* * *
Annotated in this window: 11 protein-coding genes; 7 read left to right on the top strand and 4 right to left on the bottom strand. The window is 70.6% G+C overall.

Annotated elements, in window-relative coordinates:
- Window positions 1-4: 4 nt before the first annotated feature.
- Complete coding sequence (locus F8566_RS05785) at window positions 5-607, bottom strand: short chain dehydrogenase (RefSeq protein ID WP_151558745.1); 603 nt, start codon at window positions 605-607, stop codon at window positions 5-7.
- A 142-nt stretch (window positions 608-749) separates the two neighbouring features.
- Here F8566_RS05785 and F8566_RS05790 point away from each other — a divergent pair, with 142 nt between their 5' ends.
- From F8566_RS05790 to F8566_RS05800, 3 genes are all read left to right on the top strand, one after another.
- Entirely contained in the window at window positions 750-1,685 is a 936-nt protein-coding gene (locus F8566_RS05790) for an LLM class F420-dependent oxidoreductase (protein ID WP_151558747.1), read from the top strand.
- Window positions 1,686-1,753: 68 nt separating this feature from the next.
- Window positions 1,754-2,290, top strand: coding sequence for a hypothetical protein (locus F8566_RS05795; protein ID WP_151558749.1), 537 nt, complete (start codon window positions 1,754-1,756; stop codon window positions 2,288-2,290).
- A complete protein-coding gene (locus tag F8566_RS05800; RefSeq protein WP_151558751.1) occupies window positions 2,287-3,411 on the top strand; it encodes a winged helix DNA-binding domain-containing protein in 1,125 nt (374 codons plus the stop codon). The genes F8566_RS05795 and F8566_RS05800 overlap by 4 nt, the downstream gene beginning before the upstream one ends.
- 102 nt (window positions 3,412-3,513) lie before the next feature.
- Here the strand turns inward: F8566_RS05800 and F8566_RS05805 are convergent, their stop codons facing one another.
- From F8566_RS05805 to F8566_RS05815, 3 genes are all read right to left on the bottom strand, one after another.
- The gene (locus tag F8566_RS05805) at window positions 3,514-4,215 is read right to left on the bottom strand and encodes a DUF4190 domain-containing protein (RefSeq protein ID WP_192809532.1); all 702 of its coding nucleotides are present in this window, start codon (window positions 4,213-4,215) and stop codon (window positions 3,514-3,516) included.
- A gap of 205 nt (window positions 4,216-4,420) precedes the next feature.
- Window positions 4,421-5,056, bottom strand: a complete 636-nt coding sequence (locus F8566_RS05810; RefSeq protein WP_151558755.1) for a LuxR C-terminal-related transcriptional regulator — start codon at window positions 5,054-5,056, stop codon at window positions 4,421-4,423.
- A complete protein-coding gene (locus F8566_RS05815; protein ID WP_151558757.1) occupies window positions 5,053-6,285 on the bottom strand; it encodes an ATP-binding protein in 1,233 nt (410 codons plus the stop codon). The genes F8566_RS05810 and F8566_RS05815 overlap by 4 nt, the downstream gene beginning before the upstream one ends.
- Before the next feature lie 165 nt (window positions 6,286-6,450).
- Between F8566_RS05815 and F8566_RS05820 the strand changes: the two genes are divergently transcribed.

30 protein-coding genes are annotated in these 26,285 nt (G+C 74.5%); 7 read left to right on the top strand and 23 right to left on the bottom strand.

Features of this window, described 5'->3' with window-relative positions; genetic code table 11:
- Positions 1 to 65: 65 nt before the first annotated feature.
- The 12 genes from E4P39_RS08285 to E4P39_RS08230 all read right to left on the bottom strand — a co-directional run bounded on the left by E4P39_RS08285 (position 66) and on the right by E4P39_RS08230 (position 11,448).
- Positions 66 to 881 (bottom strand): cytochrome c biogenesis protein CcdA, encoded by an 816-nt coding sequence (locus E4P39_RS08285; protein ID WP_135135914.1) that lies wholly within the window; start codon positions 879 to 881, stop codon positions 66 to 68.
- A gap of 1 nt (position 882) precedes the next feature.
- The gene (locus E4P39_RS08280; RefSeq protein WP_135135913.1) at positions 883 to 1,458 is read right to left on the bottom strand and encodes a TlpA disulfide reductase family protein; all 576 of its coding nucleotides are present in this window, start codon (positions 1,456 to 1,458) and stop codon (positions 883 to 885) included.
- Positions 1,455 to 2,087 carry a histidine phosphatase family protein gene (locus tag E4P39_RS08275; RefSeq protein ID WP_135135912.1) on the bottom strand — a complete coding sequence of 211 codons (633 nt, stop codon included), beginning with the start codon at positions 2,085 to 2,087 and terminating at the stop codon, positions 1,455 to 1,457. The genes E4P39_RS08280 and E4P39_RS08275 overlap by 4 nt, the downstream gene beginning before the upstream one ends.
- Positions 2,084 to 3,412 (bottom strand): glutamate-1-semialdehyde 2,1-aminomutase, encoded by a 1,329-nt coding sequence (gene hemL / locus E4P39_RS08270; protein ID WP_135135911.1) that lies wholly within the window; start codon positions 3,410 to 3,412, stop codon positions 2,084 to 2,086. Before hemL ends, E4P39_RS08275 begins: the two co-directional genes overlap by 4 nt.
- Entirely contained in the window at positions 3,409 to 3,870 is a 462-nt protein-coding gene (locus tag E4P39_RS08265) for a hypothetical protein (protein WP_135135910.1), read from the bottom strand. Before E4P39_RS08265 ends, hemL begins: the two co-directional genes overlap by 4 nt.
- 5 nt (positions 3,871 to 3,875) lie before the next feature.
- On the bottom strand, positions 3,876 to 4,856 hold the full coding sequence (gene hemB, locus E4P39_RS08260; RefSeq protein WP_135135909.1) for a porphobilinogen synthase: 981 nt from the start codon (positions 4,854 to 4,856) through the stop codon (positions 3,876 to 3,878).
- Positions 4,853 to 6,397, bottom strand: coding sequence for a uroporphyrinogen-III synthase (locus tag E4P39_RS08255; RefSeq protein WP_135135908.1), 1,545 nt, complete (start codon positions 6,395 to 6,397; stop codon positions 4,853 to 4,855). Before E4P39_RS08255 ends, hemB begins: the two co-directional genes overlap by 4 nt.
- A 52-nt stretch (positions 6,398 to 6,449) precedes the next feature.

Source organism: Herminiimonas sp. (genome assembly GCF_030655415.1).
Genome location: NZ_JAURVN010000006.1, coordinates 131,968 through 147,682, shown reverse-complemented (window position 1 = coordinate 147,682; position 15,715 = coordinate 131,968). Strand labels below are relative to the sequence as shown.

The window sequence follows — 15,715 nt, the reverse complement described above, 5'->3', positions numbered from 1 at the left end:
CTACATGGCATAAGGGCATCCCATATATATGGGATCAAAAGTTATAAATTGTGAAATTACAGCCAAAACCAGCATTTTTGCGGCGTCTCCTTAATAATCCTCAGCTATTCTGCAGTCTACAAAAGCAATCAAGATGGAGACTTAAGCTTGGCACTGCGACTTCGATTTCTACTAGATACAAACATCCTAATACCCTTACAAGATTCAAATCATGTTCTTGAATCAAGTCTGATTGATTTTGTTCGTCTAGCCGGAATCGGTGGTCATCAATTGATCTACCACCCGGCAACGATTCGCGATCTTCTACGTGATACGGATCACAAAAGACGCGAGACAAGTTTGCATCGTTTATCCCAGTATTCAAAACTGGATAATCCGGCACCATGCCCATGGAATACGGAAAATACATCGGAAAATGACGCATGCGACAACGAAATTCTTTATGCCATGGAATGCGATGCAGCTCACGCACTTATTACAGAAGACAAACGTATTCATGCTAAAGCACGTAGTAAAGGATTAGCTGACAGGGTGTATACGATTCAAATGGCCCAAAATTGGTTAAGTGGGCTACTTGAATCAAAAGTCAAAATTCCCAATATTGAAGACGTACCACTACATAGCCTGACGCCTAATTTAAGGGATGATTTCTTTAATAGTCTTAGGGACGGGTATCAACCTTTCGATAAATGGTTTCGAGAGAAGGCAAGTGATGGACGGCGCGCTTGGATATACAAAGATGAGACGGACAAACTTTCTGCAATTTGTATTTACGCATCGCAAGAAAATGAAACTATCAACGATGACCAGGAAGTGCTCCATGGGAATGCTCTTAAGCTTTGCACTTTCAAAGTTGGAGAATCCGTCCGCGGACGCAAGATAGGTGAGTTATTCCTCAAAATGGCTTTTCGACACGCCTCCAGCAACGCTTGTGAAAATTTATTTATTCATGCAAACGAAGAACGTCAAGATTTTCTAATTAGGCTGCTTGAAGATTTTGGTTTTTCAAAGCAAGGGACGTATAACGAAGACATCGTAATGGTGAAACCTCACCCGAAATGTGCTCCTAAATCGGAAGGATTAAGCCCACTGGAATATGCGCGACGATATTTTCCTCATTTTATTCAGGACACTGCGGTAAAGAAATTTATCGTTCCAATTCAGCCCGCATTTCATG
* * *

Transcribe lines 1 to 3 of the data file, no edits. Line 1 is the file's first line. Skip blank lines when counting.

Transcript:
Annotated in this window: 11 protein-coding genes; 7 read left to right on the top strand and 4 right to left on the bottom strand. The window is 70.6% G+C overall.

Annotated elements, in window-relative coordinates:
- Window positions 1-4: 4 nt before the first annotated feature.